Alpha P3 125 cooler review
Posted by Adam
Klein on November 15, 1999 - Page 2/5
Product: Alpha P3 125 cooler
Putting on the
cooler was one thing, taking the stock cooler off was another.
I had the hardest time trying to take the stock cooling off.
Intel did a
good job at trying to prevent people from taking their CPU
apart. After messing with it for almost an hour, I decided to
look it up on the Internet. The solution to this was so easy.
All I had to do was take one ordinary screw from my computer
case and use it to pop out the pins that support the heatsink
in place. It only took me less than two minutes to do this.
After I was
done I was free to examine my new Pentium III CPU. I was very
happy to see the marking 36A on my NEC cache. Meaning that my
cache is able to go much higher than what Intel has it running
at stock values. If you take 1000 and divide it by 3.6, you
get 277. The cache on the Pentium III runs at half speed, so
if you multiply that value by two you get 555, so now I know I
am at least guaranteed to run the CPU at 558MHz.
compound that comes with the 3Dfx Cool Alpha also comes from
Alpha. There is not much in the tube. This is probably to
prevent people from burning up their CPU by putting too much
on the core. After I put less than a quarter pea size of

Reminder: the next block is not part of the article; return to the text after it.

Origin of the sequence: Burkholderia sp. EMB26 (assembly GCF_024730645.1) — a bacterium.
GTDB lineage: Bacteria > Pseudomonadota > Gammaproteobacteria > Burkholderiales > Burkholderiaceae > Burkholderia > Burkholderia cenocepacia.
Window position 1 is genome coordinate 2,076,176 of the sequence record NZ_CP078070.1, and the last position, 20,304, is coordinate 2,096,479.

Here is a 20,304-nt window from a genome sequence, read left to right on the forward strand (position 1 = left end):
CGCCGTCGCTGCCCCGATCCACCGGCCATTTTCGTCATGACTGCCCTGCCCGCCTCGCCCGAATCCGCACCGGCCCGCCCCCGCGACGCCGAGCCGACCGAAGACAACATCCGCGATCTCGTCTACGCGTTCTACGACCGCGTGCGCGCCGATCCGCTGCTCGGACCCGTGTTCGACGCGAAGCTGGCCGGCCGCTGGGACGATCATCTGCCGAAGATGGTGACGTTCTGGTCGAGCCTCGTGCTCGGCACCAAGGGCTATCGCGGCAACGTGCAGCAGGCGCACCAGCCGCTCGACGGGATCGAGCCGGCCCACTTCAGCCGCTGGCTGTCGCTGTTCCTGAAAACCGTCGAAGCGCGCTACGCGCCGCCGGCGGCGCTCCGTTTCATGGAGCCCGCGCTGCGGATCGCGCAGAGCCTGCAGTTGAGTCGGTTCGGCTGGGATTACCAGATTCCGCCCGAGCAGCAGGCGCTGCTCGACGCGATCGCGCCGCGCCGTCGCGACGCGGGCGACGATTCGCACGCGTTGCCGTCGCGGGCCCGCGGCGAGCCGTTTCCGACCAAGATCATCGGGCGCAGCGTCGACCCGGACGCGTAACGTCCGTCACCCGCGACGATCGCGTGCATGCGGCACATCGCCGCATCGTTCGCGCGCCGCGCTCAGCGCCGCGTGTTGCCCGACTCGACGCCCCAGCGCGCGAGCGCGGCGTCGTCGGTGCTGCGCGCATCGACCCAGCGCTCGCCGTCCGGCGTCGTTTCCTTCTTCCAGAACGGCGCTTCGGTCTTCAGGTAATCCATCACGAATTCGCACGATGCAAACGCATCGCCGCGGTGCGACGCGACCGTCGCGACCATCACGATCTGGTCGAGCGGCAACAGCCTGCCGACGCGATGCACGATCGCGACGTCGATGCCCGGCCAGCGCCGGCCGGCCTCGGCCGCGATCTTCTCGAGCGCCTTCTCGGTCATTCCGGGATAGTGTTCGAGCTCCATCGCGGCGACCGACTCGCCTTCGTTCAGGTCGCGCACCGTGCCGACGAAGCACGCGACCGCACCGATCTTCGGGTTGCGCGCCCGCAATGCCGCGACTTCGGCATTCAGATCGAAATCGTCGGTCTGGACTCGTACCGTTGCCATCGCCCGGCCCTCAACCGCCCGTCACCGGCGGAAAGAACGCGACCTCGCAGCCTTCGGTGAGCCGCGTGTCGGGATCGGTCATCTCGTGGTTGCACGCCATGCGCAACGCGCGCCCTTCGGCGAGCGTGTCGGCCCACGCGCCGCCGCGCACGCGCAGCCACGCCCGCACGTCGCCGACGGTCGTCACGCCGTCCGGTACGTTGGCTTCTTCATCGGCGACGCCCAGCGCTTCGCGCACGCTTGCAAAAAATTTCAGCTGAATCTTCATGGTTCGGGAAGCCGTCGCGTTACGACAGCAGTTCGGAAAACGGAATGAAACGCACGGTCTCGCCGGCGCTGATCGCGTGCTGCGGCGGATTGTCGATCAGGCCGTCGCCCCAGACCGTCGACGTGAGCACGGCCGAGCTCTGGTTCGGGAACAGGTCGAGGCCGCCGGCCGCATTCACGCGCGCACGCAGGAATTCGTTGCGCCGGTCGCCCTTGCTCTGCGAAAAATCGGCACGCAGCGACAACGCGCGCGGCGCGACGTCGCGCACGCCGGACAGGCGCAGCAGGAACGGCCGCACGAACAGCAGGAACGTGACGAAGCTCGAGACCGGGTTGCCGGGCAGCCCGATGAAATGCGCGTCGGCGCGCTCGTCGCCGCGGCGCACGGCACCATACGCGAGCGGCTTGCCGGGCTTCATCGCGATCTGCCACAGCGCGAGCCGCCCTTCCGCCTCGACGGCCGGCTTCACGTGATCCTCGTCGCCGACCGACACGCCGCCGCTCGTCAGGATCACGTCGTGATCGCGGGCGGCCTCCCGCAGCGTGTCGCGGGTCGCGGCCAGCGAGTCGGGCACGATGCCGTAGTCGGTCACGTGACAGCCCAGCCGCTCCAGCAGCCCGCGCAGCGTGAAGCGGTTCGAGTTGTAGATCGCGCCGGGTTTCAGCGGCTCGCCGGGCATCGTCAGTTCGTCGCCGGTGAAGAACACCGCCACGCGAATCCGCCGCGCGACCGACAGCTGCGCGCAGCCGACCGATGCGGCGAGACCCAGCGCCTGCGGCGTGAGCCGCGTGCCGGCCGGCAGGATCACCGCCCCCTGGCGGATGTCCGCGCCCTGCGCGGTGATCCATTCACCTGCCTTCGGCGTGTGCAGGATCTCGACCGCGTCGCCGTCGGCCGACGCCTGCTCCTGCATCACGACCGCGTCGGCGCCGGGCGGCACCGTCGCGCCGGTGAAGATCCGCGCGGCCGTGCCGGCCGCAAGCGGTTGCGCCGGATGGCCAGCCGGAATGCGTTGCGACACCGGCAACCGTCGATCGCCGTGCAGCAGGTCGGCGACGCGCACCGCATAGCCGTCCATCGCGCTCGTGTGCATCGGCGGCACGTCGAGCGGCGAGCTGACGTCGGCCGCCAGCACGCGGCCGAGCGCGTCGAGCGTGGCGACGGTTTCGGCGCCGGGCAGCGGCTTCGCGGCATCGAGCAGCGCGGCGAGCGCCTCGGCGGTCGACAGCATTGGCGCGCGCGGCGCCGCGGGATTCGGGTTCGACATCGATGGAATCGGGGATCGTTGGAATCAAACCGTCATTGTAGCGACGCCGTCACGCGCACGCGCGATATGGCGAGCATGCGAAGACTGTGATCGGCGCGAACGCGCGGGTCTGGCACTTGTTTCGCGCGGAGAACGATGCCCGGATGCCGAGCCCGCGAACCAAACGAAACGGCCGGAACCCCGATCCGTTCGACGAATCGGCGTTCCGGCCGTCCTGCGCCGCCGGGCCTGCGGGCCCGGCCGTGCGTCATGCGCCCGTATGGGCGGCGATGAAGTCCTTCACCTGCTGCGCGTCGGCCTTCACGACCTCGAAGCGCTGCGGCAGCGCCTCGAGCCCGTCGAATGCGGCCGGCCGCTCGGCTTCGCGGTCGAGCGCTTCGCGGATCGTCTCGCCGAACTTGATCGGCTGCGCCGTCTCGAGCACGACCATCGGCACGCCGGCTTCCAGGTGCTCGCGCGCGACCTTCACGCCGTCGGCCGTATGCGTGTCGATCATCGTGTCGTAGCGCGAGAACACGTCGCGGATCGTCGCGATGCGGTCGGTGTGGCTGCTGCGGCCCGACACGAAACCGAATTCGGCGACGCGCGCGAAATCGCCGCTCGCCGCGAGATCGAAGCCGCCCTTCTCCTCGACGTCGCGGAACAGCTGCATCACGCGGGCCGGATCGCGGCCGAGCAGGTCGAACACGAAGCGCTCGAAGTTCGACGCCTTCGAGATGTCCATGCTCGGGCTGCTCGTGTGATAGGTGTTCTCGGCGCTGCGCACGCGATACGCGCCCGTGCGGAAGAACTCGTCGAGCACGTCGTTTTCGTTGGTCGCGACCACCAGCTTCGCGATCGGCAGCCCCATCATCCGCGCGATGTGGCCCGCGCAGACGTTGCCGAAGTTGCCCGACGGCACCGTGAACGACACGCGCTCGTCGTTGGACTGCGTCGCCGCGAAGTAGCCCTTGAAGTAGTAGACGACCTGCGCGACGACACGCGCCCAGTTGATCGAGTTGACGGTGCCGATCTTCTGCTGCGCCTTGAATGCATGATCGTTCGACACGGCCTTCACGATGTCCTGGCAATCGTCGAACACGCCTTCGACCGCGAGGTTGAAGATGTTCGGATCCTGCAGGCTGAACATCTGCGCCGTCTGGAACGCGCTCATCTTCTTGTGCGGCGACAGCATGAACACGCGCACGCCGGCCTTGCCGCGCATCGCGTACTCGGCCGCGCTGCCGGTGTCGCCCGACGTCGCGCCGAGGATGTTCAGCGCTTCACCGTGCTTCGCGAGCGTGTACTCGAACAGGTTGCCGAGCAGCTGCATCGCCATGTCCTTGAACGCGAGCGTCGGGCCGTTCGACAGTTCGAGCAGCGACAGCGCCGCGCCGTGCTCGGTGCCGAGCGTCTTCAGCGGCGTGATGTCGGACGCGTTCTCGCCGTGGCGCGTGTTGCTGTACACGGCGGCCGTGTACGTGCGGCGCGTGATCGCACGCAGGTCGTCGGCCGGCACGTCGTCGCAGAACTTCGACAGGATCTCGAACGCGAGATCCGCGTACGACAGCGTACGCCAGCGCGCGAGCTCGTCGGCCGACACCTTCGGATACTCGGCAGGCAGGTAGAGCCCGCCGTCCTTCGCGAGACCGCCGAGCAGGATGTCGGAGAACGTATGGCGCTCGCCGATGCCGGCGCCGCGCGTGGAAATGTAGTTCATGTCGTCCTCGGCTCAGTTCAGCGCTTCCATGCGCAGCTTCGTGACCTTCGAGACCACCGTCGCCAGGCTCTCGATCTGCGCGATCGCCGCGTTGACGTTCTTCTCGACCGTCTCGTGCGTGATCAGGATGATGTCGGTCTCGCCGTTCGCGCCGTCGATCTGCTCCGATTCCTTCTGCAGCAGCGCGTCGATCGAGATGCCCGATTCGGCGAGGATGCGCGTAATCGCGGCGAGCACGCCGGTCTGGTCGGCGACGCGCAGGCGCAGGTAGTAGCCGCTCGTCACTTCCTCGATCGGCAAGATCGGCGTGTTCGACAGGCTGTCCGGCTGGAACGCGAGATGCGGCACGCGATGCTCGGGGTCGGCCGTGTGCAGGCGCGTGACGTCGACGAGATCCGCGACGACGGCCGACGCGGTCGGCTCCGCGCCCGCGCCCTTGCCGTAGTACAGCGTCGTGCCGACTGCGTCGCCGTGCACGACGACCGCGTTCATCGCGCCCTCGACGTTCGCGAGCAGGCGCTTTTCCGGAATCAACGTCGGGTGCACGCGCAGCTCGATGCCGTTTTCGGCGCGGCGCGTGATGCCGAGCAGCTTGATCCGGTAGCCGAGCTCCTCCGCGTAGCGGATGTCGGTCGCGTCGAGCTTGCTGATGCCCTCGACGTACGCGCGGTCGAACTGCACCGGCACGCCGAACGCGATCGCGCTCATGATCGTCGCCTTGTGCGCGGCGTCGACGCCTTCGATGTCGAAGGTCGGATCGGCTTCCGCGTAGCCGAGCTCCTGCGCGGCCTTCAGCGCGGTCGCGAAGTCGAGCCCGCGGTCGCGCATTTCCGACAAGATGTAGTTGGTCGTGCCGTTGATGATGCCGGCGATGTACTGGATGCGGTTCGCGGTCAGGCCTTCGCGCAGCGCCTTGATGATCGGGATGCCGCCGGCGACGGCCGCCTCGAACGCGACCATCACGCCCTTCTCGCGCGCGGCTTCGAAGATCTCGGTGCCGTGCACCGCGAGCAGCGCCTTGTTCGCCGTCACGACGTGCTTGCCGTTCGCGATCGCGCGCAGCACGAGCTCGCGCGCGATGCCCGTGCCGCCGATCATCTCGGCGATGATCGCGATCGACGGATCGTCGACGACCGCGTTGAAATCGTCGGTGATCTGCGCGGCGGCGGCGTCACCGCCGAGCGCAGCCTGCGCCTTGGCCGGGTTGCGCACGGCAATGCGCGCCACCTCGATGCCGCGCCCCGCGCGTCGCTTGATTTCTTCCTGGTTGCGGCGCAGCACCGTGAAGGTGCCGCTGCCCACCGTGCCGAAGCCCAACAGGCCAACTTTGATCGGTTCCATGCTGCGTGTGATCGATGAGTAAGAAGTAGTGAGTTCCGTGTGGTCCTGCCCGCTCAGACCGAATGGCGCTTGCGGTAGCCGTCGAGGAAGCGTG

thermal compound on, I placed the easily assembled Alpha P3125
on it. My CPU then looked monstrous and capable of 600MHz
After plugging the CPU into my
BX6 revision 2, I powered on the system and let it run at
450MHz for a while. The Alpha was barely warm, so I then tried
bumping up the front side bus little by little. I got the
front side bus up to 124MHz with the memory still at CAS2 and
RAS two. The core voltage was at the default 2.0 volts. The
CPU ran fine with everything I threw at it. There was also no
surprise that the Creative Labs TNT2 Ultra ran fine with the
82.66MHz AGP bus speed. The Abit BX6 revision 2 also has that
handy ¼ multiplier for the PCI bus making for a very stable
31MHz for my PCI boards.
The Alpha P3125 cooler may be
a little loud, but I can live with that for the performance it
can give me. After about an hour of testing running at 558MHz,
I decided to go for the next step: 580MHz.
I ran into a little bit of a
problem at this setting, the RAM in my system didn’t like to
run at 129MHz with CAS2 and RAS3, so I raised them to both a
level of 3. The system fired right up and was completely
stable with every 2D application I used. This was with 2.0
volts still. I then tried 3D mark and was welcomed with some
serious AGP stalling. The race scene was pausing all the time
making it appear that the whole system was on the brink of
totally locking up.
The board I had in there at
the time was the Creative Labs TNT2 Ultra. It’s a good
board, but nothing like the Creative Labs GeForce Annihilator
I recently bought…
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